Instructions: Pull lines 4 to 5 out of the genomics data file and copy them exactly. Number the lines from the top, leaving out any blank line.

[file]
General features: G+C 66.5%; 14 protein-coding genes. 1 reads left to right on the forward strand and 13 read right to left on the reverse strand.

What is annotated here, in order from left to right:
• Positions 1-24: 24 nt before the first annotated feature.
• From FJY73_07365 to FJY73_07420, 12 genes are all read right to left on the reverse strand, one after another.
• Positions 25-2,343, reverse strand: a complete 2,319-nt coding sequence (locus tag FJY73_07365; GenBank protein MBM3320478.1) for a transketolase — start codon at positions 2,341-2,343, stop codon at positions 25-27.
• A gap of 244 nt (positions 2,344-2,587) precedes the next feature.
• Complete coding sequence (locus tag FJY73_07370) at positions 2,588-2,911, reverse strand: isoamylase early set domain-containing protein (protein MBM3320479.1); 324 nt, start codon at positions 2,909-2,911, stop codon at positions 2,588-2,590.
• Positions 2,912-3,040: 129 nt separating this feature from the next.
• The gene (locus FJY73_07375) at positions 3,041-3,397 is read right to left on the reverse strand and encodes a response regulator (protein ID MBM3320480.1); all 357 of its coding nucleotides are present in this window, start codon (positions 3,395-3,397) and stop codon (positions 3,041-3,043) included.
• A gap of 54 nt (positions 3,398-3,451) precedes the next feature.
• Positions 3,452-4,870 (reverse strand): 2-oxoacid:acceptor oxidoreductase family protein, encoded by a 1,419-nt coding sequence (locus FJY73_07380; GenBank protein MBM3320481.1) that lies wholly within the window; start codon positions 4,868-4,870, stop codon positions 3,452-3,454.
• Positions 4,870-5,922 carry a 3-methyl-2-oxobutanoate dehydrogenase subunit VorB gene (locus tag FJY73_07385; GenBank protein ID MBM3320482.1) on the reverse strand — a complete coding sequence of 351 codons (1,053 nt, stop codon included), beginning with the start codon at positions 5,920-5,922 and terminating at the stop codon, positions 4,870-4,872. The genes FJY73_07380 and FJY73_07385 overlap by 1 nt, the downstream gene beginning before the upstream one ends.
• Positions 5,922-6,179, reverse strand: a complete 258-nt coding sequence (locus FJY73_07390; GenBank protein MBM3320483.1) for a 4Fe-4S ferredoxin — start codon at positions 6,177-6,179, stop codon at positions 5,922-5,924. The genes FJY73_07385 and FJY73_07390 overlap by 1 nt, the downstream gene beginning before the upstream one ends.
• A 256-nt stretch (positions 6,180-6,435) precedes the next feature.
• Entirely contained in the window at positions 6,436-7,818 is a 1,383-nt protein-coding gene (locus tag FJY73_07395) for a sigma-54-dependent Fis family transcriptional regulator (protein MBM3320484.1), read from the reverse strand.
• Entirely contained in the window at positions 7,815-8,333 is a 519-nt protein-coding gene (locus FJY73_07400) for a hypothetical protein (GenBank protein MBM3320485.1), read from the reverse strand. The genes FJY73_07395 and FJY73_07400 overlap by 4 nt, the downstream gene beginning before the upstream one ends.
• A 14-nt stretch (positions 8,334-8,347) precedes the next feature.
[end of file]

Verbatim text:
• From FJY73_07365 to FJY73_07420, 12 genes are all read right to left on the reverse strand, one after another.
• Positions 25-2,343, reverse strand: a complete 2,319-nt coding sequence (locus tag FJY73_07365; GenBank protein MBM3320478.1) for a transketolase — start codon at positions 2,341-2,343, stop codon at positions 25-27.